Barbara Bush died as she had lived, with dignity and humility. Her husband held her hand all afternoon as her body slowly succumbed to the illnesses that had plagued her. She will lie in state on Friday and the public will be able to say their last goodbyes to her. On Saturday friends and family will remember her at a funeral ceremony and later that day she will be laid to rest at the George H. W. Bush Library on the campus of Texas A&M University next to her beloved daughter Robin.

Barbara Bush was an incredible woman in her own right, not just the wife and mother of presidents. She loved deeply and laughed much. She was forthright and gentle, a person of the highest character who left a positive impression on those who knew her. She was devoted to her husband, her family and her country. She was an icon whose life was well lived. Women the world over would do well to emulate her morality, her sense of fairness, her courage, and most of all her selflessness. While she was so much the product of a remarkable era, her qualities made her timeless. May she rest in eternal peace for she has surely earned a special place in her heavenly home. May her family know how much we all loved and cherished her as they struggle to lift up their hearts after such a terrible loss. Our thoughts and prayers will be with them because we appreciate that they shared this beautiful woman with us. We are all the better for having known her.

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The Time Of My Life

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It is amazing how we have certain memories that are so pleasant that the mere thought of them brings smiles to our faces. They are not always of the most remarkable events like a wedding or the birth of a child. Sometimes they are actually quite simple, like the smell of newly mown grass in the summer or the twinkle of lights on a Christmas tree. As I approach my seventieth year I have more than my share of satisfying remembrances, but few turn up the corners of my mouth into an unabashed grin more readily than the time that I shared a ride in a limousine with a group of young boys.

Schools never seem to have enough funds to do the things that they want to do, so they invariably enlist the students to raise some extra money. Such was true when I was teaching seventh grade mathematics at South Houston Intermediate. Each year the kids received brochures filled with enticing photos of candy, wrapping paper, and trinkets that they were encouraged to sell to family and friends. Those who sold the most received opportunities to enter a money machine to nab dollar bills as they floated through the air, but the grand prize was an afternoon riding around town in a limo. It was a highly coveted prize and the winner would be allowed to invite a few friends to go along. Not only would there be transportation, but also funds for food and entrainment. It provided strong motivation for the students to sell, sell, sell.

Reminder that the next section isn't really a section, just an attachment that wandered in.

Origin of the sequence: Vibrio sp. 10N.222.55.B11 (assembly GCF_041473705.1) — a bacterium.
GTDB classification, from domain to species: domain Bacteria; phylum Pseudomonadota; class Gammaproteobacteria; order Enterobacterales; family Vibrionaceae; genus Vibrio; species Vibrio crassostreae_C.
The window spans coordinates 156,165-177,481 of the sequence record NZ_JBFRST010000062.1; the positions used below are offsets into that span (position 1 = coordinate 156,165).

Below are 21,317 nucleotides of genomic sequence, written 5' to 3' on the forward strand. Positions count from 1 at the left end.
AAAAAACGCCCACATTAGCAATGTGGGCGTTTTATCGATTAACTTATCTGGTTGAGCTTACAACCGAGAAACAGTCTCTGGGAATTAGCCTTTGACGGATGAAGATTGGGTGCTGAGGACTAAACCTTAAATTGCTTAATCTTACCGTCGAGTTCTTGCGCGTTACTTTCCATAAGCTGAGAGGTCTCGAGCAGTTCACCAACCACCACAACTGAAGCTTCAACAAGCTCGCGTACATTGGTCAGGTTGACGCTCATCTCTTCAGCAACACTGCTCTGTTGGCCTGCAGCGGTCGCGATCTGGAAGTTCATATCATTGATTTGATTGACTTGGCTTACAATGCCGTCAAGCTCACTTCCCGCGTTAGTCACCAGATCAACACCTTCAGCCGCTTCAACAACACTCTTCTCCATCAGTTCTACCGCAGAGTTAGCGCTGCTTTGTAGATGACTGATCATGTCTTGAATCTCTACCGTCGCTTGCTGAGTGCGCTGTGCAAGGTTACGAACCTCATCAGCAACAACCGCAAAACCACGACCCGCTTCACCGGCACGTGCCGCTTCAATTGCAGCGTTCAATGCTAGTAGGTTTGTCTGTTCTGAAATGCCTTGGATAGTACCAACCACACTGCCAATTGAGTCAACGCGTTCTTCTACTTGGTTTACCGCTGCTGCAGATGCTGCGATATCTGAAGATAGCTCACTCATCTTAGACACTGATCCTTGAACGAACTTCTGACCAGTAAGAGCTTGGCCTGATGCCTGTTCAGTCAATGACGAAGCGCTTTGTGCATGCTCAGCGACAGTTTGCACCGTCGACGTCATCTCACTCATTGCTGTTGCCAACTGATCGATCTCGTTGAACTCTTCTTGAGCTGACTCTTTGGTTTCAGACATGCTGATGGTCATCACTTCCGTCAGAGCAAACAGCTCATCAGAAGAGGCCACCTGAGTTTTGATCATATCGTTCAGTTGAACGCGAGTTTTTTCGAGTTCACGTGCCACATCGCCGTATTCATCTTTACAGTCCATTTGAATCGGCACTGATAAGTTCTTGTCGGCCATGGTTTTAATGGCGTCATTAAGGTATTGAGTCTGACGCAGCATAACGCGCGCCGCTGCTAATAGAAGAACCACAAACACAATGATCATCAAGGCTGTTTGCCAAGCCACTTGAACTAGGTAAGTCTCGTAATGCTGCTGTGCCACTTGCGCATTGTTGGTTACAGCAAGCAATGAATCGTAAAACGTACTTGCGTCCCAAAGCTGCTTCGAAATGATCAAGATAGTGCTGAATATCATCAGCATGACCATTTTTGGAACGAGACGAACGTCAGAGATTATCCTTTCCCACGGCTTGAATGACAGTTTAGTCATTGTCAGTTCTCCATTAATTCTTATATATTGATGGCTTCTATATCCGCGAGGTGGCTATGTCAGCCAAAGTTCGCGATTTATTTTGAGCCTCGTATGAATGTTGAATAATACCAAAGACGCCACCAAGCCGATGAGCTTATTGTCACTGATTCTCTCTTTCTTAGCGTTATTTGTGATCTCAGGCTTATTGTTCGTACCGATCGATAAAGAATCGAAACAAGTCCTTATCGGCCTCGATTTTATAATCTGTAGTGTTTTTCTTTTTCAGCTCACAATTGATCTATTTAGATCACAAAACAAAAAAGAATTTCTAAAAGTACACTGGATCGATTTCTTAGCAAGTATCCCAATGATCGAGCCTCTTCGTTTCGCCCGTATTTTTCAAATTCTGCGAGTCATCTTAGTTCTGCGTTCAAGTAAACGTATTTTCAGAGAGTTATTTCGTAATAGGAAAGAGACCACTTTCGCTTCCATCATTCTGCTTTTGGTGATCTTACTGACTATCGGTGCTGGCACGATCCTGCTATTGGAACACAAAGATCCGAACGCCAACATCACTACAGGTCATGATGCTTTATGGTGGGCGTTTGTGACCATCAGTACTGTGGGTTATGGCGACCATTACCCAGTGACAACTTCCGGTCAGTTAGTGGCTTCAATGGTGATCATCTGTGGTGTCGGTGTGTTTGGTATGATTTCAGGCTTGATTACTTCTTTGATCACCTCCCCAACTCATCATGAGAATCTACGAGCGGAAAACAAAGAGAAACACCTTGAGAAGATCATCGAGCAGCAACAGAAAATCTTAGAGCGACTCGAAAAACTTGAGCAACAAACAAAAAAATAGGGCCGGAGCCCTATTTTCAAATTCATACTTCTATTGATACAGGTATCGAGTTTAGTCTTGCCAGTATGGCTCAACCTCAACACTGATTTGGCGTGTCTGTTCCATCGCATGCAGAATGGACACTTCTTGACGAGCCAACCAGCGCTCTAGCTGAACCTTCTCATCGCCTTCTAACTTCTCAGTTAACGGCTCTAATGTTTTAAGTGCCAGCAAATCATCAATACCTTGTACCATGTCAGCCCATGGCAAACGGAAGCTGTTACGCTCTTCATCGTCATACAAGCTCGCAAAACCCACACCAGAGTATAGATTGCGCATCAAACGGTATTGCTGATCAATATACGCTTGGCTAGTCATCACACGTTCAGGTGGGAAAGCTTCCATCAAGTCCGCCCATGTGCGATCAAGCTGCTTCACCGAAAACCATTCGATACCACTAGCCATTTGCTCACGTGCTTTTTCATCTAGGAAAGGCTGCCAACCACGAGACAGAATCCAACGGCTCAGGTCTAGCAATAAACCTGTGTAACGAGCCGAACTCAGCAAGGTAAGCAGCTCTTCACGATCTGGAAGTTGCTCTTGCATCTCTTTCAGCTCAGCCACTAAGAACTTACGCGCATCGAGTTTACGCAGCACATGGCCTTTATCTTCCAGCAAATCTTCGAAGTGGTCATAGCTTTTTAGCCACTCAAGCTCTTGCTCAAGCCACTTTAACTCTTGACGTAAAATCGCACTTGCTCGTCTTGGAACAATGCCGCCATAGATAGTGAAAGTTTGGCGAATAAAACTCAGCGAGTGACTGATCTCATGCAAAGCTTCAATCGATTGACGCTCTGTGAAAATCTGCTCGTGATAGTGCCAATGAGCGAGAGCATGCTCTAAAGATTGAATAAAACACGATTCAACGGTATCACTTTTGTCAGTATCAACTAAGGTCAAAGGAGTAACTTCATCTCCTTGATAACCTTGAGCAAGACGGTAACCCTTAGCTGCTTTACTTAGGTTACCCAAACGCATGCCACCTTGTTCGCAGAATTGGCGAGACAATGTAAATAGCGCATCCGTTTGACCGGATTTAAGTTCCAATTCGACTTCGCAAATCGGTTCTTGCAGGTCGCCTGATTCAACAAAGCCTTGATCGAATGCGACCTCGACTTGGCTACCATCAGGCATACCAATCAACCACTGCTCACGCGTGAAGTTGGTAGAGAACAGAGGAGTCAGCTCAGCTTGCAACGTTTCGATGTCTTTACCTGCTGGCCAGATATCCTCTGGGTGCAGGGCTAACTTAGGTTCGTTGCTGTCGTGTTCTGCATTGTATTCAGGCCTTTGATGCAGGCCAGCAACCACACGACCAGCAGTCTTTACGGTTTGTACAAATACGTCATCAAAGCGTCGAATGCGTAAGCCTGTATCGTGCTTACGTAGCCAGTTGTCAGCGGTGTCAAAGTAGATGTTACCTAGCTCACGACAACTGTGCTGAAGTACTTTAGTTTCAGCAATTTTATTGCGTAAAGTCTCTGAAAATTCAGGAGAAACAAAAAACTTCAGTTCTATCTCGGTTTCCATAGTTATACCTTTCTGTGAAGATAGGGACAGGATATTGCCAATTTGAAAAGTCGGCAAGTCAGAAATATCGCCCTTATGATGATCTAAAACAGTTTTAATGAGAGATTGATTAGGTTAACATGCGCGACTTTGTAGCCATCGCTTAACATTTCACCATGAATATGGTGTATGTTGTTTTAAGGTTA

At the end of one campaign a student of mine was declared the winner. He was a sweet, bright and exceedingly well behaved young man so I was delighted that he would be treated to so much fun. It was soon apparent, however, that he had a very real problem. He had to have a parent chaperone the event and both his mother and father were not able to leave their jobs to do so. It looked as though the poor lad was going to lose his prize until he learned that if one of his teachers agreed to accompany the group all would be fine. That’s when he came to me requesting that I join him and his guests. His invitation was polite and almost impossible to refuse, and so I found myself piling into a gorgeous stretch limo one afternoon without knowing what the itinerary would be.

I drew a sigh of relief when I saw the others who would accompany us on the adventure. They were all rather delightful young men whom I knew well. I doubted that I would have any kind of trouble with them and that proved to be true. I then learned that our first stop would be a small game and go kart center located near the school. It was a very good choice of venue because the boys were occupied with rides for hours. I sat and enjoyed the solitude and people watching while they had a ball.

Next on the agenda was dinner at Sonic. The boys were laughing hysterically at the thought of driving up in a limousine to order burgers and hot dogs. They pre-arranged a storyline with me and the chauffeur that we were to recite, namely that one of the young men was a child star who was filming in Houston and wanted to take a break with his costars for a bit to eat. I was the nanny in charge of the group’s safety, care and education during the shooting of the movie. We were not at liberty to provide any more information than that lest the kids be endangered. Hilariously the waitress fell for the fib hook line and sinker while the boys roared with unmitigated joy as they watched people pointing at the big black car as though a real celebrity was on the premises.

The impishness didn’t end there. The final touch came when the chauffeur rolled down his window and spoke into the speaker with his most refined voice, “Pardon me, do you have any Grey Poupon?” By then the car was literally swaying from the rolling around caused by the youngsters’ laughter. Even the driver and I were chuckling with unrestrained glee.